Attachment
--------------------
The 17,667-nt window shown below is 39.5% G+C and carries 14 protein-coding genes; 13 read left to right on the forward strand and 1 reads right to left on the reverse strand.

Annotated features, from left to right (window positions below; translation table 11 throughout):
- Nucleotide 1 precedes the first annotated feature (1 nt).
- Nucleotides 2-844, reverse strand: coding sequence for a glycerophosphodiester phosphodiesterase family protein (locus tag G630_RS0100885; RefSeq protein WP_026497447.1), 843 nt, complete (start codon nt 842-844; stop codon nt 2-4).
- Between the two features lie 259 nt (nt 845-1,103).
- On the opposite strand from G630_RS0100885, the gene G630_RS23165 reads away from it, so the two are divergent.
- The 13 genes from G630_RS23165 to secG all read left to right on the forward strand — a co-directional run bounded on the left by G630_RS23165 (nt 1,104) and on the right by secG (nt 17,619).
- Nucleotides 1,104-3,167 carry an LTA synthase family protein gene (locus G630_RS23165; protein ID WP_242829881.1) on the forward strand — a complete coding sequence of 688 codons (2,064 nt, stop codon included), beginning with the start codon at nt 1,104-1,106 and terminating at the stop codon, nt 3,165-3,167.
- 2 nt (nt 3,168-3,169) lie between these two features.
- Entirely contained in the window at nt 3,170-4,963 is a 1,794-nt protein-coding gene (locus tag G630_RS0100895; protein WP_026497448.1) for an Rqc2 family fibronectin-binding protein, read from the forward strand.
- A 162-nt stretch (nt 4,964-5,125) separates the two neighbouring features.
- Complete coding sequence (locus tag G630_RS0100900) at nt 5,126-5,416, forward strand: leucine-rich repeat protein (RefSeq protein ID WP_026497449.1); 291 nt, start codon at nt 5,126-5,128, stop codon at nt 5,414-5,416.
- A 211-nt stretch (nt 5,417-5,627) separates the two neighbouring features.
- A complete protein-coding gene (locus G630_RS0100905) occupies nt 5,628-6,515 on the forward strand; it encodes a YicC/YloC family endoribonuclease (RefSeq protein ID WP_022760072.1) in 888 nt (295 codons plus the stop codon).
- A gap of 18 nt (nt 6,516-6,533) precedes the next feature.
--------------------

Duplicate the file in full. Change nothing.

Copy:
The 17,667-nt window shown below is 39.5% G+C and carries 14 protein-coding genes; 13 read left to right on the forward strand and 1 reads right to left on the reverse strand.

Annotated features, from left to right (window positions below; translation table 11 throughout):
- Nucleotide 1 precedes the first annotated feature (1 nt).
- Nucleotides 2-844, reverse strand: coding sequence for a glycerophosphodiester phosphodiesterase family protein (locus tag G630_RS0100885; RefSeq protein WP_026497447.1), 843 nt, complete (start codon nt 842-844; stop codon nt 2-4).
- Between the two features lie 259 nt (nt 845-1,103).
- On the opposite strand from G630_RS0100885, the gene G630_RS23165 reads away from it, so the two are divergent.
- The 13 genes from G630_RS23165 to secG all read left to right on the forward strand — a co-directional run bounded on the left by G630_RS23165 (nt 1,104) and on the right by secG (nt 17,619).
- Nucleotides 1,104-3,167 carry an LTA synthase family protein gene (locus G630_RS23165; protein ID WP_242829881.1) on the forward strand — a complete coding sequence of 688 codons (2,064 nt, stop codon included), beginning with the start codon at nt 1,104-1,106 and terminating at the stop codon, nt 3,165-3,167.
- 2 nt (nt 3,168-3,169) lie between these two features.
- Entirely contained in the window at nt 3,170-4,963 is a 1,794-nt protein-coding gene (locus tag G630_RS0100895; protein WP_026497448.1) for an Rqc2 family fibronectin-binding protein, read from the forward strand.
- A 162-nt stretch (nt 4,964-5,125) separates the two neighbouring features.
- Complete coding sequence (locus tag G630_RS0100900) at nt 5,126-5,416, forward strand: leucine-rich repeat protein (RefSeq protein ID WP_026497449.1); 291 nt, start codon at nt 5,126-5,128, stop codon at nt 5,414-5,416.
- A 211-nt stretch (nt 5,417-5,627) separates the two neighbouring features.
- A complete protein-coding gene (locus G630_RS0100905) occupies nt 5,628-6,515 on the forward strand; it encodes a YicC/YloC family endoribonuclease (RefSeq protein ID WP_022760072.1) in 888 nt (295 codons plus the stop codon).
- A gap of 18 nt (nt 6,516-6,533) precedes the next feature.